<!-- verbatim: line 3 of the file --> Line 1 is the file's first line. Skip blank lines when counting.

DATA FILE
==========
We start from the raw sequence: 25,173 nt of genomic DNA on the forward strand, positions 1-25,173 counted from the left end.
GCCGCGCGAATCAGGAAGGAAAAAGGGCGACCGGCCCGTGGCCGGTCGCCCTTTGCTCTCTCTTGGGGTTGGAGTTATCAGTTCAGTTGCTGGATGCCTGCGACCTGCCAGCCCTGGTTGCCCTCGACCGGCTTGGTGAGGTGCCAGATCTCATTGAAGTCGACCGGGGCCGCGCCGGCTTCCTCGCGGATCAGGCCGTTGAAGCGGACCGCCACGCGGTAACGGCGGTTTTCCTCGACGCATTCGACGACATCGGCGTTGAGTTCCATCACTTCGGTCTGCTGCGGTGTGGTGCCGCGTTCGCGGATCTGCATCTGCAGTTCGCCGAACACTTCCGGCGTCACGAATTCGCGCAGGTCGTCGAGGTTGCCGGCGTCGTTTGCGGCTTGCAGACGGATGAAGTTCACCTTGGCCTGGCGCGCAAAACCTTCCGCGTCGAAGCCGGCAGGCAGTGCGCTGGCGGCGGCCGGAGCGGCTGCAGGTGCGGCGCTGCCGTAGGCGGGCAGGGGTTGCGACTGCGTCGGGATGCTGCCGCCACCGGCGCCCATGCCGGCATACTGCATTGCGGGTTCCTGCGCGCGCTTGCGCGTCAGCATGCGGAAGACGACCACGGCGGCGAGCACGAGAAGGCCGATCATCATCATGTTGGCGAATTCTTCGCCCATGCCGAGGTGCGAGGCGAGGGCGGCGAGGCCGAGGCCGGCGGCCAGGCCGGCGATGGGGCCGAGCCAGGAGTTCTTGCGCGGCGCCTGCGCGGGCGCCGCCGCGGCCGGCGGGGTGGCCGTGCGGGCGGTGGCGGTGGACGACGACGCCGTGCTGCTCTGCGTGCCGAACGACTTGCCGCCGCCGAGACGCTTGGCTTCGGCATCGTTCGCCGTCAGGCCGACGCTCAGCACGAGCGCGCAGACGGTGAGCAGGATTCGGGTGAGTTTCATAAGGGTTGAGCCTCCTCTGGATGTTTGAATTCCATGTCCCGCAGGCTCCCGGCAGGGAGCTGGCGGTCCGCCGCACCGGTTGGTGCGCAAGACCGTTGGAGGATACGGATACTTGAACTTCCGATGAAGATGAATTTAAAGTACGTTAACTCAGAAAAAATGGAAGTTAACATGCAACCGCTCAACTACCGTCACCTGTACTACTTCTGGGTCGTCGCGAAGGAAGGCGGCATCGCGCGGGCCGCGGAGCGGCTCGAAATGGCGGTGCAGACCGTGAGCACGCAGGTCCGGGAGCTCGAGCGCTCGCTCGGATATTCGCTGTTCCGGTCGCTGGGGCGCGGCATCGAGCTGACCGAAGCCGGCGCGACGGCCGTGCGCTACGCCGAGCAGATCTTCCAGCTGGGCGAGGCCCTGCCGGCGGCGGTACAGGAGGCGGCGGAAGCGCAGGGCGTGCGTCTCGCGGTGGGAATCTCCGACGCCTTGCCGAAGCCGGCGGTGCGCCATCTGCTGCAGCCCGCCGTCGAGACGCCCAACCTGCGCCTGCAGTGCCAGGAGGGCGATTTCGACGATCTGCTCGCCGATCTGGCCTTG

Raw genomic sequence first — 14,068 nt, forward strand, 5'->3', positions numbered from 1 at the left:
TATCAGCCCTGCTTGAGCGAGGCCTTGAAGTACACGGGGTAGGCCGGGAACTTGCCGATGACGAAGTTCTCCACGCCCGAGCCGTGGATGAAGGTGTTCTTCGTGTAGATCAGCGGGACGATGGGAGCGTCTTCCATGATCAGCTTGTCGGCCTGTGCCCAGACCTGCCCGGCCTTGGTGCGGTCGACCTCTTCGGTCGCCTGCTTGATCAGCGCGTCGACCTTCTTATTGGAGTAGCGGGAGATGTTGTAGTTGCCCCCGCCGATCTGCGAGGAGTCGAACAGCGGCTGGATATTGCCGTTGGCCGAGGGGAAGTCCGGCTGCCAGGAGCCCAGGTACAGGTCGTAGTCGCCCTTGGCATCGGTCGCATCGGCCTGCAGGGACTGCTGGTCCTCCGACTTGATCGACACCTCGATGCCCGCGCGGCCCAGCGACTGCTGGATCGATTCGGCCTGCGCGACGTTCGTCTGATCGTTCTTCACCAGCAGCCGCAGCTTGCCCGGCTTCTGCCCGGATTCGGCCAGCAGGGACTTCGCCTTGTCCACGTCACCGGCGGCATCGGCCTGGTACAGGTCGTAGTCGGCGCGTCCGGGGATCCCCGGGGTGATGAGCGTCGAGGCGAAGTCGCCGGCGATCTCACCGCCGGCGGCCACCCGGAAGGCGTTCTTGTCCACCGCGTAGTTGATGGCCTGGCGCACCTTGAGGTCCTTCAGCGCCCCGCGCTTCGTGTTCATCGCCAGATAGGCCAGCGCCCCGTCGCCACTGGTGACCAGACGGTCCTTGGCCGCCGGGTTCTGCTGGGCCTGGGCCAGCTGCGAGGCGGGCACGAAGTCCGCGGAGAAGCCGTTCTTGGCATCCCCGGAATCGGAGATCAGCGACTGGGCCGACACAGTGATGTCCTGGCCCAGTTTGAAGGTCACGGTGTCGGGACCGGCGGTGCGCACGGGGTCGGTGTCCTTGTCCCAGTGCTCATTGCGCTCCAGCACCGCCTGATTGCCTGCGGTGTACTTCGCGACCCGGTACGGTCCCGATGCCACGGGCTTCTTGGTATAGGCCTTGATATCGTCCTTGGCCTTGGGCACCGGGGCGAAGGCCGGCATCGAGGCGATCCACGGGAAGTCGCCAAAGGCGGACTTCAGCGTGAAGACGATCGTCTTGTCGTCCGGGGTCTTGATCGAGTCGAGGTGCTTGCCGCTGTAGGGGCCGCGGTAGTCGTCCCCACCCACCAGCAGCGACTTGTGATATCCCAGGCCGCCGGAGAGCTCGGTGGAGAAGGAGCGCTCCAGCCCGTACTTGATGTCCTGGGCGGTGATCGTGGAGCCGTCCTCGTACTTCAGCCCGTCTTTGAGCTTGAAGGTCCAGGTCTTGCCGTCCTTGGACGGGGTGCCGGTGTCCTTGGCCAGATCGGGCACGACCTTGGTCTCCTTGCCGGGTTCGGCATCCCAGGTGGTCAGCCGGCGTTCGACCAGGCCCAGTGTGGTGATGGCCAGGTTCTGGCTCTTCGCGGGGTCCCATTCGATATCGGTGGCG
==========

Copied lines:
Raw genomic sequence first — 14,068 nt, forward strand, 5'->3', positions numbered from 1 at the left: